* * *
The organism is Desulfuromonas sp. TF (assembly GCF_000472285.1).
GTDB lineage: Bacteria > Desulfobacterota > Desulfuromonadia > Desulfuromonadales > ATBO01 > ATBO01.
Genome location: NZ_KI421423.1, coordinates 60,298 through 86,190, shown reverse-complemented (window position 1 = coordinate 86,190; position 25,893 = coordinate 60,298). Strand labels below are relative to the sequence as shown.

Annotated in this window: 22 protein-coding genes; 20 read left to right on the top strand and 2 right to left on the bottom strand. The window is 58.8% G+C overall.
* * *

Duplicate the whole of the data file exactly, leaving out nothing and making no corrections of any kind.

The organism is Desulfuromonas sp. TF (assembly GCF_000472285.1).
GTDB lineage: Bacteria > Desulfobacterota > Desulfuromonadia > Desulfuromonadales > ATBO01 > ATBO01.
Genome location: NZ_KI421423.1, coordinates 60,298 through 86,190, shown reverse-complemented (window position 1 = coordinate 86,190; position 25,893 = coordinate 60,298). Strand labels below are relative to the sequence as shown.

Annotated in this window: 22 protein-coding genes; 20 read left to right on the top strand and 2 right to left on the bottom strand. The window is 58.8% G+C overall.